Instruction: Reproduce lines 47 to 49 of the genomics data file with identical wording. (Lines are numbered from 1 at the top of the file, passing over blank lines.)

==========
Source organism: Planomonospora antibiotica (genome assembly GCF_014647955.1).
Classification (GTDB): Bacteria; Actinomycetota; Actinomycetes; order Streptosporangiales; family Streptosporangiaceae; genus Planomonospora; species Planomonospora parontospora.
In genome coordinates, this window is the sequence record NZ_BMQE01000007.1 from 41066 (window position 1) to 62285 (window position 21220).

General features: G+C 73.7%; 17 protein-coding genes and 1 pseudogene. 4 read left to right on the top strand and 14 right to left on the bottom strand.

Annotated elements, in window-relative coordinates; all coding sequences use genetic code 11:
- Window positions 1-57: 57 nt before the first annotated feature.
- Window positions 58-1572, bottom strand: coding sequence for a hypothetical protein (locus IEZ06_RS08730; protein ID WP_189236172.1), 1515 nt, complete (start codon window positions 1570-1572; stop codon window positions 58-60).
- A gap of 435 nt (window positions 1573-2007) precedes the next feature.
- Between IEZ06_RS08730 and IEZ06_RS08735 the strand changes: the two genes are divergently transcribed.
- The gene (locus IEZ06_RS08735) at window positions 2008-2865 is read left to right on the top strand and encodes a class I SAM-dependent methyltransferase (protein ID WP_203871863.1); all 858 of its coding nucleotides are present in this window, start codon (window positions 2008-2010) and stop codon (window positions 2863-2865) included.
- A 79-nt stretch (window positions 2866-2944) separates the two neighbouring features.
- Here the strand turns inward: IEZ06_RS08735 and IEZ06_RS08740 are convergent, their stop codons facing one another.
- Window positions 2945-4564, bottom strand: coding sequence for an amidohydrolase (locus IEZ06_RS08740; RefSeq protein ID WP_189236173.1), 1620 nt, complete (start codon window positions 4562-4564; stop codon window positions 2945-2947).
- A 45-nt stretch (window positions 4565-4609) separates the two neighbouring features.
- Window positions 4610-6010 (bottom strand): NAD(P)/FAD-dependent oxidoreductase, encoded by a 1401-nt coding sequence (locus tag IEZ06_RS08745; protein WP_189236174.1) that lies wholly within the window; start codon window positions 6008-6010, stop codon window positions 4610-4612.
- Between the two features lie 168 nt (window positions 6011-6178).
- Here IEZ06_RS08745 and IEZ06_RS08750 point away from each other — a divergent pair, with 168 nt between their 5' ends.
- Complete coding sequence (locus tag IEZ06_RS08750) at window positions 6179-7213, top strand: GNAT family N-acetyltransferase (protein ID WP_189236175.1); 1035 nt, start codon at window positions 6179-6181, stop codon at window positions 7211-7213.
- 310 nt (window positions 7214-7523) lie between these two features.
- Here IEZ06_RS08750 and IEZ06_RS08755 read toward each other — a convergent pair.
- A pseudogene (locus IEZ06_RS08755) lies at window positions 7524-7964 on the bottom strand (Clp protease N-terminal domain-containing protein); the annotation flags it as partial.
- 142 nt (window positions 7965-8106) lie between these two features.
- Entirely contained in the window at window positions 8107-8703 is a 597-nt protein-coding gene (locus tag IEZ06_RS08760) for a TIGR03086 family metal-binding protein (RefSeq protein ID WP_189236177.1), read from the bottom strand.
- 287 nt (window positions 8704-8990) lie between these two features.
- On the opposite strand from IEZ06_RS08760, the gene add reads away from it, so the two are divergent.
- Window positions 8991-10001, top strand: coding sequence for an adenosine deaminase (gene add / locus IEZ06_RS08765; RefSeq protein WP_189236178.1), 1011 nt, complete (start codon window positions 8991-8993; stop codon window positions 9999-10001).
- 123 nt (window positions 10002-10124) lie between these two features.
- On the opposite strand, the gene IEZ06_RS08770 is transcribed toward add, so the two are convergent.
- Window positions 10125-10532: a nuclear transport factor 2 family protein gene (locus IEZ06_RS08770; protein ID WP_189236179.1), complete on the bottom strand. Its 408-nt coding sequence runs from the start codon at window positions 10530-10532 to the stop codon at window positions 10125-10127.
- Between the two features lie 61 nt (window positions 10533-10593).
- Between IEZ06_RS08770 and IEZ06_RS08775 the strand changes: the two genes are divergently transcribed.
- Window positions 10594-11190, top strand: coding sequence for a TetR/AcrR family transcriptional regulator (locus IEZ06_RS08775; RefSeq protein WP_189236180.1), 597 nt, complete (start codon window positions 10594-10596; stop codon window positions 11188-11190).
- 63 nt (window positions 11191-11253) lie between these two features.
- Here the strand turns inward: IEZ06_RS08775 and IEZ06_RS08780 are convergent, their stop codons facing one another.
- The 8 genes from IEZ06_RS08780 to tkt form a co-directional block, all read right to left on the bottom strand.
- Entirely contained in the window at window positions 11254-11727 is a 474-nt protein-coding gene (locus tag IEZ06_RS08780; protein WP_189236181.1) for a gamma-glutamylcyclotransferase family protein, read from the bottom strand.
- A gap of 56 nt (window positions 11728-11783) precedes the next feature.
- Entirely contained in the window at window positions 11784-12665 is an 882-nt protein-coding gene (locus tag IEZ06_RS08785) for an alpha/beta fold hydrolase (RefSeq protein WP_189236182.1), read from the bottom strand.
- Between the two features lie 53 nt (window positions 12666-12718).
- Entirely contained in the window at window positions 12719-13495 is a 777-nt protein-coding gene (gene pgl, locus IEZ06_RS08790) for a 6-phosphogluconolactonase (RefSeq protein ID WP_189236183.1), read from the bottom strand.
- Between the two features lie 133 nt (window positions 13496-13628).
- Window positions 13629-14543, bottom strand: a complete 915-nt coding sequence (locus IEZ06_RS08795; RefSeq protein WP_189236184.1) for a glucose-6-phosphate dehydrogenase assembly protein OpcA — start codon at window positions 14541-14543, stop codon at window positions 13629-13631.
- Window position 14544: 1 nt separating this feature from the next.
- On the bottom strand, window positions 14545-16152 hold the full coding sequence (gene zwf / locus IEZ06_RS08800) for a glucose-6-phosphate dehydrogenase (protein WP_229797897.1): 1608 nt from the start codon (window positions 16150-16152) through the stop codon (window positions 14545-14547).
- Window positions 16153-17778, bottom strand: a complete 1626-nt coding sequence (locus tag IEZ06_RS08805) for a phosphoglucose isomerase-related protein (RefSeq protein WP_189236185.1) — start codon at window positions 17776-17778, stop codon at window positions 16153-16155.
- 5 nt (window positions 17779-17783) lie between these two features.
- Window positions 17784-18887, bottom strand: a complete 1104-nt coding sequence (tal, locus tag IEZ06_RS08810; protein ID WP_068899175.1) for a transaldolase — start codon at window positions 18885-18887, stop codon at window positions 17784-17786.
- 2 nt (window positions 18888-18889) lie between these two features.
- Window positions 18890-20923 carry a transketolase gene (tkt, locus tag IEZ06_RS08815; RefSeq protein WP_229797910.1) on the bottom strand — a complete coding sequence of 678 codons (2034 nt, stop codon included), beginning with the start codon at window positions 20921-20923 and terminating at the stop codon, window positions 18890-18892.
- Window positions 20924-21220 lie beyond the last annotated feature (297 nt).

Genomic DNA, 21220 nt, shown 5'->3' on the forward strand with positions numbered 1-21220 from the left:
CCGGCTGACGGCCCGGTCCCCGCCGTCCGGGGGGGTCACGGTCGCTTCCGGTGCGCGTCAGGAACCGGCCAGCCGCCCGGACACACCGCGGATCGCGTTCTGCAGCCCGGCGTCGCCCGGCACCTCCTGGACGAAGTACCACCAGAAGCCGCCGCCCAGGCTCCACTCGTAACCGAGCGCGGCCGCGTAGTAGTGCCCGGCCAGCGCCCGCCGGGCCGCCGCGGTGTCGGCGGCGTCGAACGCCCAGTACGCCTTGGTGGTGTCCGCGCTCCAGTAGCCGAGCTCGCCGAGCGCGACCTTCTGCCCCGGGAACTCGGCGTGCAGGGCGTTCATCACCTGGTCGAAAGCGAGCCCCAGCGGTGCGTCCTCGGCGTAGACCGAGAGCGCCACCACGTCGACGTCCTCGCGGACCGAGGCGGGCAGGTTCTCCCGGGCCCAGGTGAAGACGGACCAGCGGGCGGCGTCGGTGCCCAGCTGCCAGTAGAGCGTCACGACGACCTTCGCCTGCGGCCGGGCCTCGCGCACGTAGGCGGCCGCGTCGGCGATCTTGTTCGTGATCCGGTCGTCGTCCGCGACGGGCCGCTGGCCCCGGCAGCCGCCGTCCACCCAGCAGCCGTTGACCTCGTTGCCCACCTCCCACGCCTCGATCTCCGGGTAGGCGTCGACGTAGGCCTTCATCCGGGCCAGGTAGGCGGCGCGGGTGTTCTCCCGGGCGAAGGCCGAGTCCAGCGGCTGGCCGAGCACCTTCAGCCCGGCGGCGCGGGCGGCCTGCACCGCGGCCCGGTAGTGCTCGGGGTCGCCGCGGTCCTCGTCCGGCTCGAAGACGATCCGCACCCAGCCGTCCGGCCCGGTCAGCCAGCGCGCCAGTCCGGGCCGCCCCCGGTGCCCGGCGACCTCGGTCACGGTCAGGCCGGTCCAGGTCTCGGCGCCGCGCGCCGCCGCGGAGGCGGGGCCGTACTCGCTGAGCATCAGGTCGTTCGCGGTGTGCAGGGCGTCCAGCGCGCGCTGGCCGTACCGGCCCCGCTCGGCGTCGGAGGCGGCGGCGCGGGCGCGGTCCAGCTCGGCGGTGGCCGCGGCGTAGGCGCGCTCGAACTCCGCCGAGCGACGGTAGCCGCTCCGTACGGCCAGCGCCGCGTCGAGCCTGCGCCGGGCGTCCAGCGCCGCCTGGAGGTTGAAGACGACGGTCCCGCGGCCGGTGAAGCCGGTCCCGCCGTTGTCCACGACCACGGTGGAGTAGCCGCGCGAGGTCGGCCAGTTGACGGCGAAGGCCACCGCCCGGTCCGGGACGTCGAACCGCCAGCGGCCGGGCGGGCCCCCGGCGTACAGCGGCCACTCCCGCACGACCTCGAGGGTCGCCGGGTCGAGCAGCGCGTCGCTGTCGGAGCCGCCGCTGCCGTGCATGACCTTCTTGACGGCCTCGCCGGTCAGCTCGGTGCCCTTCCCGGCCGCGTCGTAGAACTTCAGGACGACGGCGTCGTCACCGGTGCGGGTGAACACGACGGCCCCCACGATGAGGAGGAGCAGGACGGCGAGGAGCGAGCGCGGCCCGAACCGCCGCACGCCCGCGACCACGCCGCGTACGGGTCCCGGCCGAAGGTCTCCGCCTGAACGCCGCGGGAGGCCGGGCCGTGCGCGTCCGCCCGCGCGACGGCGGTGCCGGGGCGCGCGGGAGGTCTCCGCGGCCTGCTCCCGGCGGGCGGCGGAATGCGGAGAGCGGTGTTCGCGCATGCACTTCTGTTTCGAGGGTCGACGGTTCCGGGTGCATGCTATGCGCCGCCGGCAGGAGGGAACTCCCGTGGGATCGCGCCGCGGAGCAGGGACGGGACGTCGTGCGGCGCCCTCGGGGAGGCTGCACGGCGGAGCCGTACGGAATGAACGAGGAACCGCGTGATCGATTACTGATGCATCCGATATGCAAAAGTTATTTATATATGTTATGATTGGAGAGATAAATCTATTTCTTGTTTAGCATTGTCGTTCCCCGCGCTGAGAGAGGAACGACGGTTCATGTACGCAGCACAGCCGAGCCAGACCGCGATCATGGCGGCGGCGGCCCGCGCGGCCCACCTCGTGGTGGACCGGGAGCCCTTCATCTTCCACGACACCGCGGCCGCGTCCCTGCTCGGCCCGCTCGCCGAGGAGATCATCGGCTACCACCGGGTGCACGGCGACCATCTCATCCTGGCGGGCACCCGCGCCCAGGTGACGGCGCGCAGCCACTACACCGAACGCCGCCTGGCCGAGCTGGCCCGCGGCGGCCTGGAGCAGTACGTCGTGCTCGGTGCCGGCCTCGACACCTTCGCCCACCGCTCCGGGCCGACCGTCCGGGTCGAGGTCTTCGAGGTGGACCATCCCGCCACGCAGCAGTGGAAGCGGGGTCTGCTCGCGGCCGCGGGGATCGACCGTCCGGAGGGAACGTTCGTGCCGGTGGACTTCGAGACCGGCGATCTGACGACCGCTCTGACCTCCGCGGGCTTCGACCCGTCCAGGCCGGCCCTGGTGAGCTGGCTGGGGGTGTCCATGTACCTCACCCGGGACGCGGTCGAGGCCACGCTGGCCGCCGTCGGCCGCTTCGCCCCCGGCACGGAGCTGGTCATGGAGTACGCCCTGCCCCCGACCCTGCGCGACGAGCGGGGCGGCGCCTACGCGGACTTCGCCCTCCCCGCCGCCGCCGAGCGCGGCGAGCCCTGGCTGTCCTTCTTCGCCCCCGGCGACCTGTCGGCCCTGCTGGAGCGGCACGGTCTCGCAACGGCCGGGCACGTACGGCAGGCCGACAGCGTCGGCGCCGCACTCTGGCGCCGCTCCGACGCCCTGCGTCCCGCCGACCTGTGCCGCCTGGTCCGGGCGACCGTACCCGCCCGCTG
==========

- Window positions 17784-18887, bottom strand: a complete 1104-nt coding sequence (tal, locus tag IEZ06_RS08810; protein ID WP_068899175.1) for a transaldolase — start codon at window positions 18885-18887, stop codon at window positions 17784-17786.
- 2 nt (window positions 18888-18889) lie between these two features.
- Window positions 18890-20923 carry a transketolase gene (tkt, locus tag IEZ06_RS08815; RefSeq protein WP_229797910.1) on the bottom strand — a complete coding sequence of 678 codons (2034 nt, stop codon included), beginning with the start codon at window positions 20921-20923 and terminating at the stop codon, window positions 18890-18892.